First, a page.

PLAN FOR BILBAO BBK LIVE
This is our plan: now tell us yours!
We arrive in Bilbao, exchange our vouchers for wristbands at San Mamés and get the bus right there up to Kobetamendi.
The bus trip is spectacular, with views down onto Bilbao from the hilltops and cows grazing in the fields. We watch the final touches being put to the festival grounds and get to the campsite in time to pick the best pitch.
Tonight we sleep out under the stars.
We wake up on the hilltop. Last night we struck up a friendship with the Australians in the tent next door.
They’re Game of Throne fans too, so we hire a car with them and all drive to the Dragonstone, which the locals call San Juan de Gaztelugatxe.
To make the most of the morning, we drive on to Mundaka and hire some boards to see whether it’s true that the beach has the best left-breaking wave in the world. And yes, it really does.
We spend the afternoon resting in the shade at the campsite, keeping our strength up with supplies from the supermarket, which has everything: sandwiches, juice, biscuits, even camping equipment (which is great, because we’ve lost our torch).
Time for the festival! With our pocket guide book in our hands, the first thing we do is work out where we are on the site plan. It looks great! We check where each stage is, where to find the nearest toilets, the bar & catering facilities, the meeting point, etc.
And of course we check the performance times and decide what time we want to take a break for supper.
Tonight we’ll go back to that sushi food-truck, everyone was talking about last year.
Now it’s properly dark. After a whole lot of gigs, a few beers and a shedload of photos uploaded to Instagram, we decide to tuck our mobile phones into the bottom of our rucksacks and head into the woods for the party at Basoa. And what happens at Basoa stays at Basoa.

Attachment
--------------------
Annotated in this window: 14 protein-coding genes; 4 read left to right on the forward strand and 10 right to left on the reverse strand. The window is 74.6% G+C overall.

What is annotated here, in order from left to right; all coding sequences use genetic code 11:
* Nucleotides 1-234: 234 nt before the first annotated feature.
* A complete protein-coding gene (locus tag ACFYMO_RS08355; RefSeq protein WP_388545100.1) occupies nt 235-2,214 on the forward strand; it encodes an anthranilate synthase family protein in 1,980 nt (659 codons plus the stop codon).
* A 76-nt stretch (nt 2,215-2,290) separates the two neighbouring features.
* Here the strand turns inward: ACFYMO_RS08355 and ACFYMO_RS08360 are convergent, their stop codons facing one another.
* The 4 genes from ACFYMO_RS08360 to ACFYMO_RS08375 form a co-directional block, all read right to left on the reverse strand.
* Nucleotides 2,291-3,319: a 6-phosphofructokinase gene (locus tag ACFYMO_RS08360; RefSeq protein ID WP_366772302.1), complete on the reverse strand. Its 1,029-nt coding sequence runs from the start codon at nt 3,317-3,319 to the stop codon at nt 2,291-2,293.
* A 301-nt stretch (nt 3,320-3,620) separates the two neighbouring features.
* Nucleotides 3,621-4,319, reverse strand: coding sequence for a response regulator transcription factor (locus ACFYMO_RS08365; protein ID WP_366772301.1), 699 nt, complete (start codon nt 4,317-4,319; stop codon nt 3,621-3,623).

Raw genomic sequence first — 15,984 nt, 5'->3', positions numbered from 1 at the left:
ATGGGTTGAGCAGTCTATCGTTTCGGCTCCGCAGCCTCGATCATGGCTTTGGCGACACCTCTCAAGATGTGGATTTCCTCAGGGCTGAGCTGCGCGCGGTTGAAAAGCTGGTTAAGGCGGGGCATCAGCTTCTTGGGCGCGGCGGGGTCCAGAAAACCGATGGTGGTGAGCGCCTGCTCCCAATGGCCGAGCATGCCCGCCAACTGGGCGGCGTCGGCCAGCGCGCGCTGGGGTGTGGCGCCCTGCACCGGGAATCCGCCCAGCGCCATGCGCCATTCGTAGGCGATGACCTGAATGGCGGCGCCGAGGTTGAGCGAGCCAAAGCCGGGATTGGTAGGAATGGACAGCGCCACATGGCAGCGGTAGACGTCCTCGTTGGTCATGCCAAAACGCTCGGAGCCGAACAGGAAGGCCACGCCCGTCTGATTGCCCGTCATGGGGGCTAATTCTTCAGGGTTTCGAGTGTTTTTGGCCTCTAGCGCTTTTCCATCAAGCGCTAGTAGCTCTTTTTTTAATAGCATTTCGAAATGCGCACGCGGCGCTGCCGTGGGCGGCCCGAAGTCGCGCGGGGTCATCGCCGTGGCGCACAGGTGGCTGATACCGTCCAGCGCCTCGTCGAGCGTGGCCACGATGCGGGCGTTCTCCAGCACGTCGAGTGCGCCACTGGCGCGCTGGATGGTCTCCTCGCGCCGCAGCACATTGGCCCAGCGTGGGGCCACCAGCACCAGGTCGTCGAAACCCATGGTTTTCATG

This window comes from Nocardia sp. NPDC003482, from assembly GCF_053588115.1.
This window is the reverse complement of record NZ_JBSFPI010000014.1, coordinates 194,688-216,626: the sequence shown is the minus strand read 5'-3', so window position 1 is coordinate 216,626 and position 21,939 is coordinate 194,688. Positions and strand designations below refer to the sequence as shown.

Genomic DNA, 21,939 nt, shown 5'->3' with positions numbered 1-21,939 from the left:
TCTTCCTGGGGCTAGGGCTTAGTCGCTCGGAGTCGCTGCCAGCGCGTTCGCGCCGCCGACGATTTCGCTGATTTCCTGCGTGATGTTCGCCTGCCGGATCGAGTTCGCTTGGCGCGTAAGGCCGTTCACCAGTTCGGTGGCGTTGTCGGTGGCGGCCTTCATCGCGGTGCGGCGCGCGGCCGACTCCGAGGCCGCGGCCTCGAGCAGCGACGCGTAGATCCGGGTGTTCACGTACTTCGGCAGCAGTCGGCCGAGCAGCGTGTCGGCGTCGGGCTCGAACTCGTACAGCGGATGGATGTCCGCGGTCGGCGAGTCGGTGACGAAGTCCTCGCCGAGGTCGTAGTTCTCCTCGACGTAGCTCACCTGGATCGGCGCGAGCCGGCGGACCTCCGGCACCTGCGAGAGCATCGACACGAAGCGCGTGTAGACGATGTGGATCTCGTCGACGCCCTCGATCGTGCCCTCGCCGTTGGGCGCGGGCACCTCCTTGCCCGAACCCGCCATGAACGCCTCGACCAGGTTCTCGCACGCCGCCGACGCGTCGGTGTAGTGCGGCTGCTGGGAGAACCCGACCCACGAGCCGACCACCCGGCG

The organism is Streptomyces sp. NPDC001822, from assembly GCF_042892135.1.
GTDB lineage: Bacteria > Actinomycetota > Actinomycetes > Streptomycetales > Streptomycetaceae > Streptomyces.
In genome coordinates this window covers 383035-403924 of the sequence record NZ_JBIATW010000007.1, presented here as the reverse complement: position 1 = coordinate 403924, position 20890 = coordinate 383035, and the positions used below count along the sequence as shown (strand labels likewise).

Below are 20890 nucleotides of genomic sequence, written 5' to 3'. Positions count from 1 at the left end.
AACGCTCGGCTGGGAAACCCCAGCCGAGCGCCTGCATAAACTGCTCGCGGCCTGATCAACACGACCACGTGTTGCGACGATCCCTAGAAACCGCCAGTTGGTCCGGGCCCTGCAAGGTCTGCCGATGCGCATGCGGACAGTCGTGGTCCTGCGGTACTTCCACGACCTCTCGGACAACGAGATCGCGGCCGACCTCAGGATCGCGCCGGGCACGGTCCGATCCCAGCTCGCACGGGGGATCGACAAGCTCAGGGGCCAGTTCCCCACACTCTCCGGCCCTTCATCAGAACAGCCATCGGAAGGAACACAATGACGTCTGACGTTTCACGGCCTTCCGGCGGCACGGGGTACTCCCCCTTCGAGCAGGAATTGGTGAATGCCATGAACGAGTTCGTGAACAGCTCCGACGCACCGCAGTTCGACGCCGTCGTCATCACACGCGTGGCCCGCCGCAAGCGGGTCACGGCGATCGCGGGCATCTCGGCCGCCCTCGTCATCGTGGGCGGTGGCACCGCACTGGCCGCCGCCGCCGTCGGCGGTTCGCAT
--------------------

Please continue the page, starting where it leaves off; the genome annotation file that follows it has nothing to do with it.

Today we have a lie-in. But we’ve still got more than enough energy to nip down into Bilbao to pick up a few bits and pieces and sample the local food. Bar snacks for lunch.
We buy a jacket at Arizona Vintage (which started out as a stall at the Bilbao BBK Live street market), sweatshirts & t-shirts at Ätakontu and comics at Joker, and we lose track of time browsing the vinyl LPs at Power Records. Just opposite is Persuade, a clothes shop so great you feel like moving in there.
The Muelle de Ripa waterfront is close by, so we drop in at one or two of the bars there. This part of Bilbao is becoming the in place to be. From there we go on for craft beers at the Basquery and sample their spectacular set menu: surprising, groundbreaking home cooking.
We leave our purchases in the lockers at the campsite and take the opportunity to charge our mobile phones there.
We’re wearing our new t-shirts from Ätakontu. Just the look for watching our pick of today’s bands. We wander from one stage to another, meeting people from all over the place. What a great atmosphere!
Time for a late-night refuelling stop at the Abasotas food-truck. Great sandwiches made with plenty of tender loving care that more than live up to their reputation.
We’re ending the night with the DJs in the big marquee, putting off going to bed by discussing the events of the day with our neighbours from the campsite.
A visit to the Bilbao Guggenheim Museum is a must: and there’s a 20% discount on admission if you show your festival wristband!
Then a quick bite to eat. We find out that a small beer around here is called a zurito. We go on a pintxos and zuritos tour of the Old Town and the Bilbao La Vieja neighbourhood. Then we catch the Metro and in ten minutes we’re back at San Mamés to get the bus straight up to the festival.
Today it’s all about the festival. It’s the last day and we want to make the most of every minute. We watch the sun go down sitting on the grass in front of the main stage and finish the night watching the dawn break from the clearing in the woods at Basoa.
We take down our tent.
We set off back home with that roller-coaster feeling that a three-day festival gives you: the high of the new experiences, new friends and gigs; and the having to go back to normal life now it’s all over. One thing’s for sure though: we’ll be back next year for more.